This wheelgun began life as a 6" barreled TARGET revolver in .45ACP. It came with the widest grooved target trigger that S&W ever made probably. It is approximately twice as with on the trigger face as most!!!

Since this revolver was already heavily customized anyway I thought, "What the heck, I'm gonna radically narrow that wide target trigger!"

Removing the trigger, I ground down the wide trigger to a very narrow width and also totally smoothed and radiused the trigger face into a really slick and smooth narrow "combat" trigger.

I REALLY loved the improvement this made in my double action matches!!!

It remains my favorite "pin gun" and I've gotten my 6-pin table clearing times down to around 3.50-3.70 seconds (HAMMER DOWN . . . 10 yds. from the low ready position; starting with the random-start reaction time to a PACT timer).

If you haven't shot matches with a timer before, it takes MOST of us mortals at least one full second to react to the beep, quickly raise the gun to a good sight picture and crank off an accurate round . . . leaving only about 2.5 seconds left to react to the recoil, swing to the next target (while rolling the cylinder to the next round . . . all in about 1/2 second left for each pin).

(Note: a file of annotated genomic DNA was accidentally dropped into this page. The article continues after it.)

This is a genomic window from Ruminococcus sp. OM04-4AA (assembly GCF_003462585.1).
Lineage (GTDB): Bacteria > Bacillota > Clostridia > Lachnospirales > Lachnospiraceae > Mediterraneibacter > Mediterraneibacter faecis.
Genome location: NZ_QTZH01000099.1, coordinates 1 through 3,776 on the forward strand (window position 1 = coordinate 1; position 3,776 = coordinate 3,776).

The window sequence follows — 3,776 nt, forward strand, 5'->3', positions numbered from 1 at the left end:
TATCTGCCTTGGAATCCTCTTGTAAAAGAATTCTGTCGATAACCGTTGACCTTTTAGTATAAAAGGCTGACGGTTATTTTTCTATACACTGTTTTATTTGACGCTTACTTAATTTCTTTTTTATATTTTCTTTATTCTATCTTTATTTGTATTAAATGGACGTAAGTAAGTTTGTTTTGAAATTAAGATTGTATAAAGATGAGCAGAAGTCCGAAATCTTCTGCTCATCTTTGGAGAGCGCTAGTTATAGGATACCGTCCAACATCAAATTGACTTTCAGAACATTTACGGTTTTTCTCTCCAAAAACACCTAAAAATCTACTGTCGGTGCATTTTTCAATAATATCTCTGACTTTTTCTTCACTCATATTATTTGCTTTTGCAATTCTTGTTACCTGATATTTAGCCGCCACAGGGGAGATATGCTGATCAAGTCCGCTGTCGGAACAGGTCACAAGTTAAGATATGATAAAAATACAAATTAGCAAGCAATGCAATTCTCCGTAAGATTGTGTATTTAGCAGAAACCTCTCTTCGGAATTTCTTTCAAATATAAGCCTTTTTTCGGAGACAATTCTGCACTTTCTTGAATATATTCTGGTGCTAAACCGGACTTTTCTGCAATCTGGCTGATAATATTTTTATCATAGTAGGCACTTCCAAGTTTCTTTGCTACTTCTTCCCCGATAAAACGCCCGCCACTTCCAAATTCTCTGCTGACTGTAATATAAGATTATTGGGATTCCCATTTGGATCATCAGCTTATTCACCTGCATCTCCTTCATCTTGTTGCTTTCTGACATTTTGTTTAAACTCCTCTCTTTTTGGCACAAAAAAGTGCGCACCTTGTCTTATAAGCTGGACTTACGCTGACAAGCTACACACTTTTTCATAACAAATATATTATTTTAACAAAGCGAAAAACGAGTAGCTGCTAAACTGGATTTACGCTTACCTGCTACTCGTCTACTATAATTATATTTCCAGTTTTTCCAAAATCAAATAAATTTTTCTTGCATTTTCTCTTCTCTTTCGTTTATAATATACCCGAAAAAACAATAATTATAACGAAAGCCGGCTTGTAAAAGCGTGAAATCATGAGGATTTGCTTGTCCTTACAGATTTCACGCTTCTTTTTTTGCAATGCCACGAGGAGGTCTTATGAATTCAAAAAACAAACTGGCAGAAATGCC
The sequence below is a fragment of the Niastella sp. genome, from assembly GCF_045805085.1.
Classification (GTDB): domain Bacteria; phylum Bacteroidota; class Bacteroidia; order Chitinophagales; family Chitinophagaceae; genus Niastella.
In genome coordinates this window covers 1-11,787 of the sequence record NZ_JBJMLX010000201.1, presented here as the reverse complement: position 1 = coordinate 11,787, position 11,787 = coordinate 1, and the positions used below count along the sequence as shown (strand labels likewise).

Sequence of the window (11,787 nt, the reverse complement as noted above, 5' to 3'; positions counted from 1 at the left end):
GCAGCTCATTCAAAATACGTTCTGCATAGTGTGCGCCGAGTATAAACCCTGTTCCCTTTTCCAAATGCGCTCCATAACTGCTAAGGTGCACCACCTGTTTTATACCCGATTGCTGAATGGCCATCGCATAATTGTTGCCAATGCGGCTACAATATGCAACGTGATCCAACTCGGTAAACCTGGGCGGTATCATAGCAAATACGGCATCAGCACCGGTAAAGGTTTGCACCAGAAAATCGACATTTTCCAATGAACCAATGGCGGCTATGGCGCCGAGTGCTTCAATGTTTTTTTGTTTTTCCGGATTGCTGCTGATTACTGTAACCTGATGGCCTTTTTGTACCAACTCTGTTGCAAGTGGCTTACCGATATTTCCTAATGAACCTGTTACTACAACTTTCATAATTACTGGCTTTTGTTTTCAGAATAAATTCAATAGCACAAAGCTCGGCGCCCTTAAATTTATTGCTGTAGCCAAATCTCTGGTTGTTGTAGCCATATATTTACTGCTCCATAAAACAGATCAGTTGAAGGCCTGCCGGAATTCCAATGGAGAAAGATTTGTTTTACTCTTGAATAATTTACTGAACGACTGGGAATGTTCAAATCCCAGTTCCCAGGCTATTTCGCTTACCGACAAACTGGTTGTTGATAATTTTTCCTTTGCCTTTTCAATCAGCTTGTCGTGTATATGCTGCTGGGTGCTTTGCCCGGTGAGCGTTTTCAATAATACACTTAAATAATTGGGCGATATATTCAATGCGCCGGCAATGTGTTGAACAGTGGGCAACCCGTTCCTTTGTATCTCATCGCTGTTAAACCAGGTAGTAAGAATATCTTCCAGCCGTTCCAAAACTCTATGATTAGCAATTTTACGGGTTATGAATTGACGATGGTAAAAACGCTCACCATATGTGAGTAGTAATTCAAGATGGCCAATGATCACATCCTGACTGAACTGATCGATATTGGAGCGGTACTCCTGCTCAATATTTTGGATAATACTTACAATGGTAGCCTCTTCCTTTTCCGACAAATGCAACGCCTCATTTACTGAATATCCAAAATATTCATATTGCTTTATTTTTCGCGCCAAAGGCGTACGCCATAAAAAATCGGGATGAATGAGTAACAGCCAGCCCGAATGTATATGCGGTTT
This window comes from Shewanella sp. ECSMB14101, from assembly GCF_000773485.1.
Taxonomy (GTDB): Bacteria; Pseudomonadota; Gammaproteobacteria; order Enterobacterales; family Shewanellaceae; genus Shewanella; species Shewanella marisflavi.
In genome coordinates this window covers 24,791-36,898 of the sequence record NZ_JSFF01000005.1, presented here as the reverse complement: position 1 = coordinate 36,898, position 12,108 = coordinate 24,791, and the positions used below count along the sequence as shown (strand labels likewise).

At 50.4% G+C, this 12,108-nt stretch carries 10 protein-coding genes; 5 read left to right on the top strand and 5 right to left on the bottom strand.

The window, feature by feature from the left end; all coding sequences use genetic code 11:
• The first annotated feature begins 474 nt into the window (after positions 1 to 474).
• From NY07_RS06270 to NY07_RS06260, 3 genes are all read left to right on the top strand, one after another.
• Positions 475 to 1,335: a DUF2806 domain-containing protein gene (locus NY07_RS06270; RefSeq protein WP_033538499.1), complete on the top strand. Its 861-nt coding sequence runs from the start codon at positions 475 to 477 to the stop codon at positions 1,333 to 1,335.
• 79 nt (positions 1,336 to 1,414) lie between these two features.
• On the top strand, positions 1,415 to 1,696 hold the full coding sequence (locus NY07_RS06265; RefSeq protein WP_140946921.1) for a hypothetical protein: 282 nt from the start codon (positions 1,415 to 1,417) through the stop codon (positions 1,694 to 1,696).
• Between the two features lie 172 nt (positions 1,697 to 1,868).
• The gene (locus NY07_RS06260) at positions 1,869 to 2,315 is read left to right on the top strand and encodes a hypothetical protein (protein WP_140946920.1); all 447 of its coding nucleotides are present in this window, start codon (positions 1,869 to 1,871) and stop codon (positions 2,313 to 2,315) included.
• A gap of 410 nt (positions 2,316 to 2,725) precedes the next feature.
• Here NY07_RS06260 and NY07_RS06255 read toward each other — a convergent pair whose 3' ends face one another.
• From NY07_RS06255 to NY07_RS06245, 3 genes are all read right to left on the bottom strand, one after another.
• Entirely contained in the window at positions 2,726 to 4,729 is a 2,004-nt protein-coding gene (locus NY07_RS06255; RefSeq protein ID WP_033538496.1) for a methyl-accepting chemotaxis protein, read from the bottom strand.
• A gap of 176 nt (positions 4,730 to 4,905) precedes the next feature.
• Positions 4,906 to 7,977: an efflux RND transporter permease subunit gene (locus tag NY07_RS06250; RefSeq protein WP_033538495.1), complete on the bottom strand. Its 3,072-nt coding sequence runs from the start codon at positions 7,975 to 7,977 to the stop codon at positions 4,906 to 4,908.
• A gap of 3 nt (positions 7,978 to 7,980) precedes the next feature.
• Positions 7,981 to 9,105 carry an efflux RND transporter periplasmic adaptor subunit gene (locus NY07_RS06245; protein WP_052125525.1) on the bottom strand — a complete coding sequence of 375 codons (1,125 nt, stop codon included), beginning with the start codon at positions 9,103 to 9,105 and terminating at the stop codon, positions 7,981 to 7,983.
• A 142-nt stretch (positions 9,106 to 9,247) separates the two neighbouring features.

You obviously can't average shooting a pin each 1/2 second at ten yards, thumb cocking the revolver. Nobody can.

Yep, for fast double action work . . . make mine slick little narrow and rounded triggers. Since we'll all be shooting double action anyway if the SHTF, I wish all defensive caliber revolvers came with narrow, smooth-faced triggers!

Hope this helps!


Ala Dan
September 9, 2007, 07:13 PM
It makes NO difference too me~! ;):D

September 9, 2007, 11:34 PM
You guys boycotting companies and selling your guns because you didn't like the trigger face know you can just change the trigger out right?

September 10, 2007, 12:15 AM
Me, boycott Smith?

Naaah. Never happen!

You can't beat a tuned Smith trigger pull.

If the grooves bother me I just disassemble the firearm and smooth the trigger face, and make it right for ME!;) I don't own safe queens. I buy revolvers to shoot, not collect . . . and ya can't beat a Smith, IMHO.

Heck, if I ever sell it, I'll let the new owner buy a grooved trigger and put it in himself (or pay another to do it).

September 10, 2007, 10:31 AM
I liked the grooved trigger enough on my centerfire Smith that I put the same one into my 617. After applying some plumbers paper to the face of course.